Qatar Airways reconsiders Airbus order

The Qatari flag carrier deliberates over swapping to Boeing 787

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By  Barbara Cockburn Published  June 1, 2006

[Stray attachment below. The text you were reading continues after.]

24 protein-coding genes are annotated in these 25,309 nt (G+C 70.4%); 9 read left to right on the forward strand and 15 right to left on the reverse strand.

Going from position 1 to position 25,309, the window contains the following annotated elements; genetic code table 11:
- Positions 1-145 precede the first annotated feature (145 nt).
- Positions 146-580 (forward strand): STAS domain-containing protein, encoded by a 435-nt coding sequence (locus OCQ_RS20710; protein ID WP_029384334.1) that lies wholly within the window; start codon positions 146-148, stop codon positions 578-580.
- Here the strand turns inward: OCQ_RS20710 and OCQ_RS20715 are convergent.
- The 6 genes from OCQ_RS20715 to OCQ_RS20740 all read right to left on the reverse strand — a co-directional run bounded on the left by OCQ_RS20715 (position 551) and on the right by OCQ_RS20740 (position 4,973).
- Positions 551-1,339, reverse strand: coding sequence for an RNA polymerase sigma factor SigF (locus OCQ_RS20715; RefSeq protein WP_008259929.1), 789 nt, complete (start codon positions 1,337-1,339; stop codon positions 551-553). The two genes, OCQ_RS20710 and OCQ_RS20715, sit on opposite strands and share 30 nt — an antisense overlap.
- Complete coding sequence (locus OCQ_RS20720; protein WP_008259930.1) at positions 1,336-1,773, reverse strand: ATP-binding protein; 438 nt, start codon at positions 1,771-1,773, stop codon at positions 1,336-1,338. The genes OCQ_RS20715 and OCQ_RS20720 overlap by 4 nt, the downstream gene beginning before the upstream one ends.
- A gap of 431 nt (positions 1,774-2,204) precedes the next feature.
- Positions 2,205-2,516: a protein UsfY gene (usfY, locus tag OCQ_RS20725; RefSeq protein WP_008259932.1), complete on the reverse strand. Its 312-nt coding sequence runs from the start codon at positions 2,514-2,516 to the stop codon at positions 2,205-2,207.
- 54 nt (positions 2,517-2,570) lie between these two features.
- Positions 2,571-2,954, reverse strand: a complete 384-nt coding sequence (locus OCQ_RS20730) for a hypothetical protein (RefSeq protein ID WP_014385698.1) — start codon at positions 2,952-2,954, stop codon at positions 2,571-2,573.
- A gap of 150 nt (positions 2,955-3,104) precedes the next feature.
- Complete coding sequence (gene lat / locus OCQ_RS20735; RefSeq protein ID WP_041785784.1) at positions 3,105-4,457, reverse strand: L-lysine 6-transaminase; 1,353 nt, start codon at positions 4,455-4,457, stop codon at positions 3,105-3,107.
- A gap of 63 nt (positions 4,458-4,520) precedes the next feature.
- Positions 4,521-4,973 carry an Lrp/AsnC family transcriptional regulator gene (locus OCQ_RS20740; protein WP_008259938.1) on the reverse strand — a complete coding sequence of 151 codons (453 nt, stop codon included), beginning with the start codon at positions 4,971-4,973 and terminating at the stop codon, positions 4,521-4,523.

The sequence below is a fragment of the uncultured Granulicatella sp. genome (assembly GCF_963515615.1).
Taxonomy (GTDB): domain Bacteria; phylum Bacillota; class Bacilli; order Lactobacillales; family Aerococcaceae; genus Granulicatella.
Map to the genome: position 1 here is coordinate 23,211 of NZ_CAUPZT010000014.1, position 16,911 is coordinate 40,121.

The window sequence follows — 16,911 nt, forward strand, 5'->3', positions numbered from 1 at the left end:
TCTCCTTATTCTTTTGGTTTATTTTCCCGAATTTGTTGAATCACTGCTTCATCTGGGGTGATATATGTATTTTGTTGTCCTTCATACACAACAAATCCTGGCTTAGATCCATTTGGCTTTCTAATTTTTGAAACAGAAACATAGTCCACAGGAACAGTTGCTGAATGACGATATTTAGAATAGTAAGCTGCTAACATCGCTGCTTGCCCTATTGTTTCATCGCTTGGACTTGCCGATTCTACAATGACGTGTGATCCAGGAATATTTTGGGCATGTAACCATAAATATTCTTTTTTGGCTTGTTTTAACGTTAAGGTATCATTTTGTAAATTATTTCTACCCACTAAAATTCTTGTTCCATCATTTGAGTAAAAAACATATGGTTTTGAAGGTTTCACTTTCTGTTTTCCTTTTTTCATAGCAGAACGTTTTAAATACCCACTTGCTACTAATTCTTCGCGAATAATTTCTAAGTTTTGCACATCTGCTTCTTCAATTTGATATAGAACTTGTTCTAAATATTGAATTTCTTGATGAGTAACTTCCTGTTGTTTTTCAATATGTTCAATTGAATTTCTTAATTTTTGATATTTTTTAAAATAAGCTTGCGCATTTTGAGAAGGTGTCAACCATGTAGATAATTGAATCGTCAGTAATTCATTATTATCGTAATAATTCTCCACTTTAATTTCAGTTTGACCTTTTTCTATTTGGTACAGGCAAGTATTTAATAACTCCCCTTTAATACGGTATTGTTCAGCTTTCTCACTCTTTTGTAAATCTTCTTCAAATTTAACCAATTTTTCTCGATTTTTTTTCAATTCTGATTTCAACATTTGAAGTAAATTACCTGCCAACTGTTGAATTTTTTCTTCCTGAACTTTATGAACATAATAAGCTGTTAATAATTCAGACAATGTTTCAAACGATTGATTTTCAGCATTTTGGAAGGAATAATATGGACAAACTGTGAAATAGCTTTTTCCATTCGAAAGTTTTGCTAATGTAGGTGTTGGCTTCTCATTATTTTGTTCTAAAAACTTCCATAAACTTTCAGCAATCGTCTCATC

Qatar Airways may swap its order for 60 Airbus A350s to Boeing’s 787 Dreamliner, causing a serious blow to the European manufacturer. The airline, Airbus’s largest A350 customer, said the aircraft’s configuration coupled with a timely re-design has forced the company to assess its options. A Qatar spokesman told Aviation Business: “We are now looking at Boeing’s 787 Dreamliner. Although we signed a letter of intent last summer with Airbus to acquire the A350s, nothing has been finalised and we are in negotiations with both manufacturers.” The re-design will delay the delivery date by two years to 2012, three years after Boeing’s 787, and increase development costs by an estimated $4 billion. Although the airline signed a letter of intent for 60 twinjets for delivery from 2010 it has held off signing a contract until Airbus finalises the aircraft’s performance and specification. Confirmation by Airbus of its expected rethink would see the A330-based A350 design replaced by an all-new larger aircraft with a wider fuselage and larger wing. Thomas Enders, co-chairman of the European Aerospace, Defence and Space Company (EADS), which owns Airbus together with BAE Systems, said delivery of the aircraft would depend upon the changes. He also admitted that Airbus had made mistakes in its thinking on development of a model to compete with Boeing’s new 787 and had underestimated the Dreamliner. He said: “We’ve made mistakes. But we have to put this behind us.” The changes in the design of the aircraft caused a jump in shares last month. Shares in the EADS Company jumped by 1.19% in early trade. Orders for Boeing airliners have outnumbered those for Airbus planes by a ratio of more than three to one since the start of the year. Orders for Boeing’s 787 aircraft totalled 325 at the end of April against 99 for Airbus. In April alone, Airbus booked only nine new orders whereas Boeing concluded deals for 175 new planes. However Airbus leads in terms of deliveries. The company has delivered 142 planes since the start of the year compared with 126 for Boeing. However the European Aeronautic Defence and Space Company (EADS), the parent of planemaker Airbus SAS, posted net profits of Euro516 million, up 26% compared to the same period last year after aircraft sales increased 18%. The Airbus division grew its revenues by 28% to Eur6362 compared to the first quarter of 2005. This was as a result of aircraft deliveries which increased by 8% to Eur681 million compared to the first quarter last year. Airbus’s resources are tied up with further development of the enormous double-decker A380 which flew, last month, from the Berlin airshow to London’s Heathrow. In addition, surging fuel prices may prevent other firm orders from airlines.

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